Nothing to Envy
The work Nothing to Envy represents a distinct intellectual or artistic creation found in Chemeketa Cooperative Regional Library Service (CCRLS). This resource is a combination of several types including: Work, Language Material, Books. This resource has been enriched with EBSCO NoveList data.
Nothing to Envy
The work Nothing to Envy represents a distinct intellectual or artistic creation found in Chemeketa Cooperative Regional Library Service (CCRLS). This resource is a combination of several types including: Work, Language Material, Books.
This resource has been enriched with EBSCO NoveList data.
- Nothing to Envy
- Statement of responsibility
- Barbara Demick
- trueKim, Il-song, 1912-1994
- true20th century -- 1901 -- 2000
- trueHistory writing -- Asia | North and South Korea
- trueGovernment services
- trueKim, Chong-il, 1942-2011
- Current Events
- trueLife stories -- People in history | Witness to history
- trueNorth Korea
- trueNorth Korea -- Economic conditions
- trueLife stories -- Facing adversity | War and oppression
- trueCollective biographies
- trueNorth Korea -- Social conditions
- An eye-opening account of life inside North Korea—a closed world of increasing global importance—hailed as a "tour de force of meticulous reporting" (The New York Review of Books) NATIONAL BOOK AWARD FINALISTNATIONAL BOOK CRITICS CIRCLE AWARD FINALIST In this landmark addition to the literature of totalitarianism, award-winning journalist Barbara Demick follows the lives of six North Korean citizens over fifteen years—a chaotic period that saw the death of Kim Il-sung, the rise to power of his son Kim Jong-il (the father of Kim Jong-un), and a devastating famine that killed one-fifth of the population. Demick brings to life what it means to be living under the most repressive regime today—an Orwellian world that is by choice not connected to the Internet, where displays of affection are punished, informants are rewarded, and an offhand remark can send a person to the gulag for life. She takes us deep inside the country, beyond the reach of government censors, and through meticulous and sensitive reporting we see her subjects fall in love, raise families, nurture ambitions, and struggle for survival. One by one, we witness their profound, life-altering disillusionment with the government and their realization that, rather than providing them with lives of abundance, their country has betrayed them.Praise for Nothing to Envy"Provocative . . . offers extensive evidence of the author's deep knowledge of this country while keeping its sights firmly on individual stories and human details."—The New York Times "Deeply moving . . . The personal stories are related with novelistic detail."—The Wall Street Journal "A tour de force of meticulous reporting."—The New York Review of Books "Excellent . . . humanizes a downtrodden, long-suffering people whose individual lives, hopes and dreams are so little known abroad."—San Francisco Chronicle "The narrow boundaries of our knowledge have expanded radically with the publication of Nothing to Envy. . . . Elegantly structured and written, [it] is a groundbreaking work of literary nonfiction."—John Delury, Slate "At times a page-turner, at others an intimate study in totalitarian psychology."—The Philadelphia Inquirer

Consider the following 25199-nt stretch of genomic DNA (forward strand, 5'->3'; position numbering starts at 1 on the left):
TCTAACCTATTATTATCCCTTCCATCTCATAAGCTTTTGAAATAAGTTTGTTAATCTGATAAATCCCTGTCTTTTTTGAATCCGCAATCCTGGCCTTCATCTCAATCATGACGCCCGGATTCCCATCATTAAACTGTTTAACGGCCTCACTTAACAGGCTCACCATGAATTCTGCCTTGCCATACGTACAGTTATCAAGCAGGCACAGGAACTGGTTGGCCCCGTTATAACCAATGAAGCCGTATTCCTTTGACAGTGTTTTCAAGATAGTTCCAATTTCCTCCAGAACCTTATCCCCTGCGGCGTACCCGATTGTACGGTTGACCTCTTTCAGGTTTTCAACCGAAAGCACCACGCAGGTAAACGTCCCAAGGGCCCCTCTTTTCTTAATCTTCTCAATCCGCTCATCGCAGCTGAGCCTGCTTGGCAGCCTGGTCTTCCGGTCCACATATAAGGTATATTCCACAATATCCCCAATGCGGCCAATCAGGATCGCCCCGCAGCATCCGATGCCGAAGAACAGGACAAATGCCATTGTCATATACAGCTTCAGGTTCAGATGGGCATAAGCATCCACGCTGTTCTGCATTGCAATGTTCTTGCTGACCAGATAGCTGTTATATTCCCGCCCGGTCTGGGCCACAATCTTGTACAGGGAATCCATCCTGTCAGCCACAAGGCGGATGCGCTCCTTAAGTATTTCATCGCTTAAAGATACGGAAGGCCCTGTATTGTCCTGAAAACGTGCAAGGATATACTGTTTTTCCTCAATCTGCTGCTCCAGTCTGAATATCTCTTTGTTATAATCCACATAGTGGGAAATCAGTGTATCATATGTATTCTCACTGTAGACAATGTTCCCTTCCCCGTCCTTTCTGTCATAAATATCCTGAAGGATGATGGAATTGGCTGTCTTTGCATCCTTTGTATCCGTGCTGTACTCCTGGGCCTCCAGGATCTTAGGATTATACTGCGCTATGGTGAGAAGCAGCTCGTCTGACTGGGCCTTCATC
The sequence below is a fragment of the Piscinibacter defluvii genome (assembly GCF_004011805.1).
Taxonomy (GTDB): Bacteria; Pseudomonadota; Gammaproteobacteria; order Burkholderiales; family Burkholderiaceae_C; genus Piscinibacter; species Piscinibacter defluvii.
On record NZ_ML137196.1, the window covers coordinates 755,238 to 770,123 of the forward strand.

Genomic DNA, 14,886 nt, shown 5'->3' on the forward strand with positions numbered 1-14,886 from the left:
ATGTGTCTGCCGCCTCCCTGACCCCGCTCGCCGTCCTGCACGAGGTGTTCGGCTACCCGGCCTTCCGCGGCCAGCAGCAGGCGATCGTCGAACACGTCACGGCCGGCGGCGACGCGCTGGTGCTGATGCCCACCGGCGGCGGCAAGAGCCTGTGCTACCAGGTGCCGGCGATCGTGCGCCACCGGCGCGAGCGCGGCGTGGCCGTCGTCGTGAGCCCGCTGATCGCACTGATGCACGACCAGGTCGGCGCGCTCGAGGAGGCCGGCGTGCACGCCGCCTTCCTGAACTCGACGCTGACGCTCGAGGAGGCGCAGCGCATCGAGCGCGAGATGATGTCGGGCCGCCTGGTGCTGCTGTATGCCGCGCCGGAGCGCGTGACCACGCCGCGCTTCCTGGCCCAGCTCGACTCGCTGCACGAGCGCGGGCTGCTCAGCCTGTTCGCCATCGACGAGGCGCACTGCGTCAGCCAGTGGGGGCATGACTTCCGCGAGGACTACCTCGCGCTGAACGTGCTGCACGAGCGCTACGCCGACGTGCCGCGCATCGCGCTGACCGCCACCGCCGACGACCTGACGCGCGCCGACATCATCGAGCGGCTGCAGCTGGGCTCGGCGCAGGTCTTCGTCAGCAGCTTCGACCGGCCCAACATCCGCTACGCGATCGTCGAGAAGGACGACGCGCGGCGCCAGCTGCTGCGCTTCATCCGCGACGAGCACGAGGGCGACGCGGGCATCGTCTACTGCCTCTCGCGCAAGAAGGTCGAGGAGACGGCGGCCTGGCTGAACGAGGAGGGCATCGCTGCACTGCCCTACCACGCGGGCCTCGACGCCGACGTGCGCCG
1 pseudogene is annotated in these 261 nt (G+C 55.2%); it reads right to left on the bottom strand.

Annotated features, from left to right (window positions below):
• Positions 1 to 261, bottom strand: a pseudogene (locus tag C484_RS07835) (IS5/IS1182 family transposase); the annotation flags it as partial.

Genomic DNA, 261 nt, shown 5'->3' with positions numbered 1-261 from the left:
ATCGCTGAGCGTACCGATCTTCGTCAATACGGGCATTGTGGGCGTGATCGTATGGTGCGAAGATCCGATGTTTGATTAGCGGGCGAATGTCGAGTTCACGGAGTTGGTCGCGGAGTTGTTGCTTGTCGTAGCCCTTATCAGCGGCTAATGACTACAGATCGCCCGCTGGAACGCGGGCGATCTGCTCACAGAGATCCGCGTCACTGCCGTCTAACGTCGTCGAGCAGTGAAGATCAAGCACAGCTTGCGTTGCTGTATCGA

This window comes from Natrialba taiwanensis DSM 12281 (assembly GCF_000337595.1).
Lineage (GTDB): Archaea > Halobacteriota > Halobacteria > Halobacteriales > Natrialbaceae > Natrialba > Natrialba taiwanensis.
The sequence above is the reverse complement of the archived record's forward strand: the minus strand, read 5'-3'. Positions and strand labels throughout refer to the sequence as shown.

- BBC Samuel Johnson Prize for Non-Fiction, 2010.
- ALA Notable Book, 2011.
- Cataloging source
- Dewey number
- no index present
- Literary form
- non fiction
- Nature of contents
- Target audience
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